The results presented here demonstrate that “cold” motor and “hot” affective self-control involve a common substrate in the IFG, which is compromised in stimulant dependence, a disorder that features self-control deficits and craving. Our findings suggest that a shared neurocognitive system subserves different kinds of self-control, although the specific computation carried out by this system is still unclear. An important implication of these findings is that defects in an IFG self-control system may underlie different disorders of self-control (Chamberlain and Sahakian, 2007). Conversely, strengthening this system in one psychological domain may enhance self-control in another domain (Muraven and Baumeister, 2000). Further research is needed to support these hypotheses.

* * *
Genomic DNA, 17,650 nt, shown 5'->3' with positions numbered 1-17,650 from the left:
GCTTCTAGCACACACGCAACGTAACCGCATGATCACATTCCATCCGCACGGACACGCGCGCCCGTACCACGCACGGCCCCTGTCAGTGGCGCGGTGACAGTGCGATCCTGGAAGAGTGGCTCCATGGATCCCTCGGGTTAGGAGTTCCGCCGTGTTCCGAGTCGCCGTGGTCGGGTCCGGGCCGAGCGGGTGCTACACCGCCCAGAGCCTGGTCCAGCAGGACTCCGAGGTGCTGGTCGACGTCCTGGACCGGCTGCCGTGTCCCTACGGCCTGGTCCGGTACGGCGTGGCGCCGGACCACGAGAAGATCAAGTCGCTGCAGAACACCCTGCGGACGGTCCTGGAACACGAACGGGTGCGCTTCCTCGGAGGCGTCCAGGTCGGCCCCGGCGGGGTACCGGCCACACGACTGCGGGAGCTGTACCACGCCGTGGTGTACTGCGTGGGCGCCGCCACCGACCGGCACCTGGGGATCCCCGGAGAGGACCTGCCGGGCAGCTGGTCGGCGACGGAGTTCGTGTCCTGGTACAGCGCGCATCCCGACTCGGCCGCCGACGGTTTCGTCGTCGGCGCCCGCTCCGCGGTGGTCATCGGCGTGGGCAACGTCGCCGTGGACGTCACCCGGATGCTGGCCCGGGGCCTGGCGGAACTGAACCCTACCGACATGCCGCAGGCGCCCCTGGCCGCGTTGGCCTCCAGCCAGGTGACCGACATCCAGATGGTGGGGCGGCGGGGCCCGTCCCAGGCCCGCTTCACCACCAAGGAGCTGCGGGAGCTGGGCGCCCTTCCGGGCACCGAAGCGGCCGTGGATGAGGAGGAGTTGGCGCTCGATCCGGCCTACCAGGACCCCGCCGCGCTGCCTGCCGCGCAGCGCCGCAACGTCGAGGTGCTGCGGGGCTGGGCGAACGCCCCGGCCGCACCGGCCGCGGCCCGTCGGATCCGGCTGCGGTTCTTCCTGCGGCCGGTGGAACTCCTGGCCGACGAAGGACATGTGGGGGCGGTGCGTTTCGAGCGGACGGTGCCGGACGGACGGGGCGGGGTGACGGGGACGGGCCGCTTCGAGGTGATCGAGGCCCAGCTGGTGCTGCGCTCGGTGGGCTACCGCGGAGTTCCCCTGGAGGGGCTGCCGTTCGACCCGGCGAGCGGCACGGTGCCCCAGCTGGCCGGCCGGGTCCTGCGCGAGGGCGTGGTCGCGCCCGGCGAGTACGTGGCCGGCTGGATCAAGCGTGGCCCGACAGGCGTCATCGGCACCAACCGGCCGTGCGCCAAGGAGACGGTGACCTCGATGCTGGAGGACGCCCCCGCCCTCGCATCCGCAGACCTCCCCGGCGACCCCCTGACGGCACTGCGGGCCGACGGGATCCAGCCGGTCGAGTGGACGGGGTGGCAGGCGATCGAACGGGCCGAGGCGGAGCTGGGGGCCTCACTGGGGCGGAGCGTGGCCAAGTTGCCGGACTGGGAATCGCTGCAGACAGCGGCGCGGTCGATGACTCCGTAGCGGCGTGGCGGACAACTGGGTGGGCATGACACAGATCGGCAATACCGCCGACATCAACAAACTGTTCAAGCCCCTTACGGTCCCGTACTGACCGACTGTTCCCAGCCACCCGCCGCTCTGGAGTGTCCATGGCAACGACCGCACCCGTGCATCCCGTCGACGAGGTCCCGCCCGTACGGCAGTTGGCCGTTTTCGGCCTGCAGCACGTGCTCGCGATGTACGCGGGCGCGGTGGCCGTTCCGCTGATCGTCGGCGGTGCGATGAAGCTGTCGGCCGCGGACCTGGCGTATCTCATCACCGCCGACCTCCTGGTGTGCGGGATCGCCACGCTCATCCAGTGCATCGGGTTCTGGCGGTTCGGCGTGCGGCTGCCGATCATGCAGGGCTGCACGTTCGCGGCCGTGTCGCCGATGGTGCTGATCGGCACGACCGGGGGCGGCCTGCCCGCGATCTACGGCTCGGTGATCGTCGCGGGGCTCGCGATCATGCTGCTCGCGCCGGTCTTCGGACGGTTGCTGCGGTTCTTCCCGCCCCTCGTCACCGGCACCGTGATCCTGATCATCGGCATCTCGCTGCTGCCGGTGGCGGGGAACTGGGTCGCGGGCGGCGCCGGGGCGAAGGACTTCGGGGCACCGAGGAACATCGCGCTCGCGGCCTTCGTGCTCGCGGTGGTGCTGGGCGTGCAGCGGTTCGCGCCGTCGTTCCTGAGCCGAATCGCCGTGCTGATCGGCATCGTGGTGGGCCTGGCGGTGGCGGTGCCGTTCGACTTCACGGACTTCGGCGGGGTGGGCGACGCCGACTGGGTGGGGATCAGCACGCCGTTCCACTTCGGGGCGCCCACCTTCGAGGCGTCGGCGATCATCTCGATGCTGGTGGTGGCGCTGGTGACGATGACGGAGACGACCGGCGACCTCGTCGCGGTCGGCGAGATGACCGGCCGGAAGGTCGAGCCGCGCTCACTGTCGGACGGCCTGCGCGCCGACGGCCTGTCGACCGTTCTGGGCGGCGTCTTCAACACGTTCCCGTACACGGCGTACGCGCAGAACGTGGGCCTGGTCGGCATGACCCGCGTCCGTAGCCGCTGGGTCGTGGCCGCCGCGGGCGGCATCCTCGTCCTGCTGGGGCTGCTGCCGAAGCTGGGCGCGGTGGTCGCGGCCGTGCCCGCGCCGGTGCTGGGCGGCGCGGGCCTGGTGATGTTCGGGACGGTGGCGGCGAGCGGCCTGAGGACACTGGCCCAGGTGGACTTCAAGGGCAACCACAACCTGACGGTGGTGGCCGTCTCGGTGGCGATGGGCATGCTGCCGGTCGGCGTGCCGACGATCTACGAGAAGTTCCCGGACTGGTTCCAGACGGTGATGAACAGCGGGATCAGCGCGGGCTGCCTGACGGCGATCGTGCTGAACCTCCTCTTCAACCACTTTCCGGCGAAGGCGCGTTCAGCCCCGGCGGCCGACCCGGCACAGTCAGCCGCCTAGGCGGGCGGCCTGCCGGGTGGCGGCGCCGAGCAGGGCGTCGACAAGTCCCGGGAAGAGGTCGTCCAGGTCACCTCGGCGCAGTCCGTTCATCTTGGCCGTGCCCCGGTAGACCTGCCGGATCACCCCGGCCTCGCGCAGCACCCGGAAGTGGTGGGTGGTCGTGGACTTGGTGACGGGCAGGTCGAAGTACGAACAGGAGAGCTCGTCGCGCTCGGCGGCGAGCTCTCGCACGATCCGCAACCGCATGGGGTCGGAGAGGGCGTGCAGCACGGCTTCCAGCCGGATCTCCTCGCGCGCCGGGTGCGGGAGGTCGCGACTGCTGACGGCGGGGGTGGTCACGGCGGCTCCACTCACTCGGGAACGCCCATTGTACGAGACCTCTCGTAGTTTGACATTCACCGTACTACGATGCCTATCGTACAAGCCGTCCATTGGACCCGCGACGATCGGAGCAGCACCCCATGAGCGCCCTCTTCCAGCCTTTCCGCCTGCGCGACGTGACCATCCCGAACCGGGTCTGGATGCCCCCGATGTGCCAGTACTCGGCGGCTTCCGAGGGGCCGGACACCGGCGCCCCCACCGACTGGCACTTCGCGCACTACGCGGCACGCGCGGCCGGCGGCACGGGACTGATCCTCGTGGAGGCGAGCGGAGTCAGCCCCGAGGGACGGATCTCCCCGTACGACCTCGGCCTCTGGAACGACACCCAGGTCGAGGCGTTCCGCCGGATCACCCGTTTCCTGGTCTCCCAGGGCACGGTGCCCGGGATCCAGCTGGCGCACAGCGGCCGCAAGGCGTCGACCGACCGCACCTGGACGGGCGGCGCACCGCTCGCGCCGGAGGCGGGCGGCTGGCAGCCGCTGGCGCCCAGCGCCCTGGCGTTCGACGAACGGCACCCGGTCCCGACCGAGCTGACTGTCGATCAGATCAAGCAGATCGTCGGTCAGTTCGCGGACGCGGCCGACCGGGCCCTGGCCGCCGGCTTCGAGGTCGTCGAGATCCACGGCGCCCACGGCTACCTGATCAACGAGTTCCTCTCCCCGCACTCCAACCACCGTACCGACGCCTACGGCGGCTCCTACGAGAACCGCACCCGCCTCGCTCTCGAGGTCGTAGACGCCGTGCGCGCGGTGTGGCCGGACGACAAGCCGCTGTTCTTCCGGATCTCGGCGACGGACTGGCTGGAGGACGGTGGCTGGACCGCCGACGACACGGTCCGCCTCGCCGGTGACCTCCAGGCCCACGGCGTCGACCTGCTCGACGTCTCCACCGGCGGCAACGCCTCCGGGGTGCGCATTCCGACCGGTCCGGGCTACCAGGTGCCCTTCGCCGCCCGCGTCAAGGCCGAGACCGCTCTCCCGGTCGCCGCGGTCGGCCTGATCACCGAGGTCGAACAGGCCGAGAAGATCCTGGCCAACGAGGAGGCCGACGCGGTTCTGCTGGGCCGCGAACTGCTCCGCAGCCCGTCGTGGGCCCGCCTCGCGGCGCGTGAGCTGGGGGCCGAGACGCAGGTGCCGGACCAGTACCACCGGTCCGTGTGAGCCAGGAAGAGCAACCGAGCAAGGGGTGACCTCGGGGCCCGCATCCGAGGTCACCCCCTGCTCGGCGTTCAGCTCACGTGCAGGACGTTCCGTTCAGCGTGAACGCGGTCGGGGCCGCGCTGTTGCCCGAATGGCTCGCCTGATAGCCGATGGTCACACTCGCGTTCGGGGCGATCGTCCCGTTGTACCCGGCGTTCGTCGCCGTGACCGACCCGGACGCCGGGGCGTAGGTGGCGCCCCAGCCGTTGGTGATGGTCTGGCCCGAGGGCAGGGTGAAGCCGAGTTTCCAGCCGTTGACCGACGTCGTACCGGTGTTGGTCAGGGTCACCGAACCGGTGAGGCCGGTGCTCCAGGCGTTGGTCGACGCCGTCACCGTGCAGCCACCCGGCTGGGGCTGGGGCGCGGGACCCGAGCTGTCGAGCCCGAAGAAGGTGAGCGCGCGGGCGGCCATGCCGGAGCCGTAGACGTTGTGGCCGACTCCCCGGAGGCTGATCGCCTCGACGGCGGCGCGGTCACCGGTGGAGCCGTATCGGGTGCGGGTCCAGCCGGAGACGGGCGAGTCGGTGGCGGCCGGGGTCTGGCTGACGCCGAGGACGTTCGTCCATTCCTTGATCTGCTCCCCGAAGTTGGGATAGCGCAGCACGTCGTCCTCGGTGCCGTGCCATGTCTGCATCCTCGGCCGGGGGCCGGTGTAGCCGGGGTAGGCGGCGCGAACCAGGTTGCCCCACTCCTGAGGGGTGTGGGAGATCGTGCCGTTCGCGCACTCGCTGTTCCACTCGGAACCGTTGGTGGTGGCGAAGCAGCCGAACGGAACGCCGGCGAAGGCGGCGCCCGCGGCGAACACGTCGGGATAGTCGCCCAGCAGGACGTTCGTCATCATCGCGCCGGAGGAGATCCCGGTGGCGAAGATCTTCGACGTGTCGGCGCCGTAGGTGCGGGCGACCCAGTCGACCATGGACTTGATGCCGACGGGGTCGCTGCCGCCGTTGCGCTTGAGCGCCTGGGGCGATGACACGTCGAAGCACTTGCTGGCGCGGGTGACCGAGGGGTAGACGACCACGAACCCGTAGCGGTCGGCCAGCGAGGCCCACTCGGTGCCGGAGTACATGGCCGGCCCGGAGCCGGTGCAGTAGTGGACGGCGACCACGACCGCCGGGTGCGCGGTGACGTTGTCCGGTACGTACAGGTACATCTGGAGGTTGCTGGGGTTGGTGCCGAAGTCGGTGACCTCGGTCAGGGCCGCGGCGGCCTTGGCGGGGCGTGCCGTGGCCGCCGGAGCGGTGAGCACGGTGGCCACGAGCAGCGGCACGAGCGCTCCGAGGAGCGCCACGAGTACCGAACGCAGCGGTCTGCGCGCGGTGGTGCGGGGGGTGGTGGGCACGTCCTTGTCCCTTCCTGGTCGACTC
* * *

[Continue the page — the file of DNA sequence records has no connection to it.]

Supported by NIH grants DA15179, DA022539, and DA024853 (EDL), T32 MH17140 (GT), F30 DA021961 (KB), and MOI-RR-00865 (UCLA GCRC); and endowments from the Katherine K. and Thomas P. Pike Chair in Addiction Studies and Marjorie M. Greene Trust.